We sometimes hear of “honour” killings of such persons who undergo inter-caste or inter-religious marriage of their own free will. There is nothing honourable in such killings, and in fact they are nothing but barbaric and shameful acts of murder committed by brutal, feudal-minded persons who deserve harsh punishment. Only in this way can we stamp out such acts of barbarism.
[We] are inclined to hold that … the provisions of “respondent” in section 2(q) of the DV Act is not to be read in isolation but has to be read as a part of the scheme of the DV Act. … If so read, the complaint alleging acts of domestic violence is maintainable not only against an adult male person who is son or brother, who is or has been in a domestic relationship with the aggrieved complainant – mother or sister – but the complaint can also be filed against a relative of the son or brother including wife of the son/wife or the brothers and sisters of the male respondent.
Arrest brings humiliation, curtails freedom and casts scars forever … The need for caution in exercising the drastic power of arrest has been emphasized time and again by Courts but has not yielded desired result. … Our endeavour in this judgment is to ensure that police officers do not arrest accused unnecessarily and Magistrate do not authorise detention casually and mechanically.
Before I attended AALI’s trainings on human rights and law, whenever I visited the police station, I used to provide a written complaint to the officers unaware that merely submitting an application is not considered a FIR. Even though I did case work, I never had faith in the police as I got no relief. Then I learnt there is a standard process to lodge an FIR. A number is issued for instance and obtaining a free copy of the FIR is a legal right of the informant. Now when I do casework, I ensure that the complaint gets registered officially and we receive a copy of it. I also now ensure that whenever I visit the police station, it is always entered in the station’s “Visitor Register”, specially in cases where the police do not cooperate in filing a FIR as per her duty.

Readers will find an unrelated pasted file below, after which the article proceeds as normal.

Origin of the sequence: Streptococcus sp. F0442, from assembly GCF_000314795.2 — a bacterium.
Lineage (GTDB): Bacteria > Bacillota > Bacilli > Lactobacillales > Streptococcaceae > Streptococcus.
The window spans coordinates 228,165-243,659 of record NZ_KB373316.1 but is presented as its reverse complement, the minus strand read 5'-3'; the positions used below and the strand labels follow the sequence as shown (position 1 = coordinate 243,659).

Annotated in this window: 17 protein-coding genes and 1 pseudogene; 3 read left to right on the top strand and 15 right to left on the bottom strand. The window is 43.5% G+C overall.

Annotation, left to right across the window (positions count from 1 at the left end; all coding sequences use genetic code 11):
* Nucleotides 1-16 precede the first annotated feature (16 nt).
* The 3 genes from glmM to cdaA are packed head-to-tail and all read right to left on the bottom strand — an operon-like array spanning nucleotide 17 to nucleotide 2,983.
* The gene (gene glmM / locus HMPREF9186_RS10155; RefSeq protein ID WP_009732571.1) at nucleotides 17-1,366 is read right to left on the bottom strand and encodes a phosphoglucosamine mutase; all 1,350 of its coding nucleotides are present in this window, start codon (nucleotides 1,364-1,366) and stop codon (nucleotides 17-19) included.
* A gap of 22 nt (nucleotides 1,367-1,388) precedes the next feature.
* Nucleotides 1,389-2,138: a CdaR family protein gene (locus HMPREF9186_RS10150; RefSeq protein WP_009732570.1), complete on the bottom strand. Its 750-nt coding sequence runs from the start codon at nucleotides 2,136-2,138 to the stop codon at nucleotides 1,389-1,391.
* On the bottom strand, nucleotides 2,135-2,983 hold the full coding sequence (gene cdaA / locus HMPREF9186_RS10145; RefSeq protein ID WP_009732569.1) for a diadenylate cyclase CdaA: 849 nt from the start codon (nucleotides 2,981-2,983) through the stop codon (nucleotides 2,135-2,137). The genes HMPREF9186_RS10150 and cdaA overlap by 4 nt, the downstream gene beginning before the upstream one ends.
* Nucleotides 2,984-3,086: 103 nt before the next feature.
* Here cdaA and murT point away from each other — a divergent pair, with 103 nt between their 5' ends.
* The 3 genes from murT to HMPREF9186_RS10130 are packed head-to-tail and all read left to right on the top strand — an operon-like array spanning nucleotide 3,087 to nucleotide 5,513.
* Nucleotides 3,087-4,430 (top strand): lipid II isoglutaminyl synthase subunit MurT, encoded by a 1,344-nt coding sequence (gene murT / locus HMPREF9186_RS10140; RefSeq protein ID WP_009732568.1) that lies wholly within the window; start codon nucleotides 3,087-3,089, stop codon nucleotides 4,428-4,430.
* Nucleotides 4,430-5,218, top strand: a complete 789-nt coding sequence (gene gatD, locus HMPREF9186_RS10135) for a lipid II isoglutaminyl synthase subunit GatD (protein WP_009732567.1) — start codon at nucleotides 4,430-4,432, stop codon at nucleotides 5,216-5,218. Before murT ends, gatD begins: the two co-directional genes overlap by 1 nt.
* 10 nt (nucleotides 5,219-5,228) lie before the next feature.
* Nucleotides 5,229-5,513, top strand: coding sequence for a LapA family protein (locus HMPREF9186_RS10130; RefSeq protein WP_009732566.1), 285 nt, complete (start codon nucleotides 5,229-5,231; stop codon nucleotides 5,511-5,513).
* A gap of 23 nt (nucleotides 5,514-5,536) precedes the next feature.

An orderly transformation of the society could come only through the instrument of law, for the law is a potent tool of social engineering and fashions and shapes public opinions. If severe punishment to honour killings has not stopped them, if judicial approaches have not reduced their incidence and police would only stand as mute spectators, if not active collaborators, we will come to a situation of accepting these honour killings as unstoppable, that are at once, shameful and abhorrent. The society ought to understand that all the economic progress and developmental goals of what our policy makers endeavour to secure will be trashed, if we cannot respect an adult’s autonomy to choose his or her partner to be together, with or without marriage.
A girl who has attained the age of discretion and was on the verge of attaining majority and is capable of knowing what was good and what was bad for her, cannot be said to be a victim of inducement. … In such circumstances, desire of the girl/victim is required to be seen.
An act of domestic violence once committed, subsequent decree of divorce will not absolve the liability of the Respondent from the offence committed or to deny the benefit to which the aggrieved person is entitled under the Domestic Violence Act, 2005 including monetary relief Under Section 20, Child Custody Under Section 21, Compensation Under Section 22 and interim or ex parte order Under Section 23 of the Domestic Violence Act, 2005.
Insofar as the proper treatment, aftercare and rehabilitation of the victims of acid attack is concerned, the meeting convened on 14.03.2015 notes unanimously that full medical assistance should be provided to the victims of acid attack and that private hospitals should also provide free medical treatment to such victims.
We are of the opinion that the liberty to move, mix, mingle, talk, share through company cannot be substantially curtailed and the action taken was totally violative of Article 21 of the Constitution. …[W]e are of the opinion that the action of the Sub-Divisional Magistrate was not only arbitrary but there was total deprivation of the personal liberty of the petitioner, which was issued without any authority of law.
[T]he purpose of our holding [in this judgment] is to give the wife’s right to residence a meaningful efficacy as dictated by the needs of the times; we do not intend nor do we propose the landlord’s right to eviction against his tenant to be subordinated to wife’s right to residence enforceable against her husband. Let both the rights co-exist so long as they can.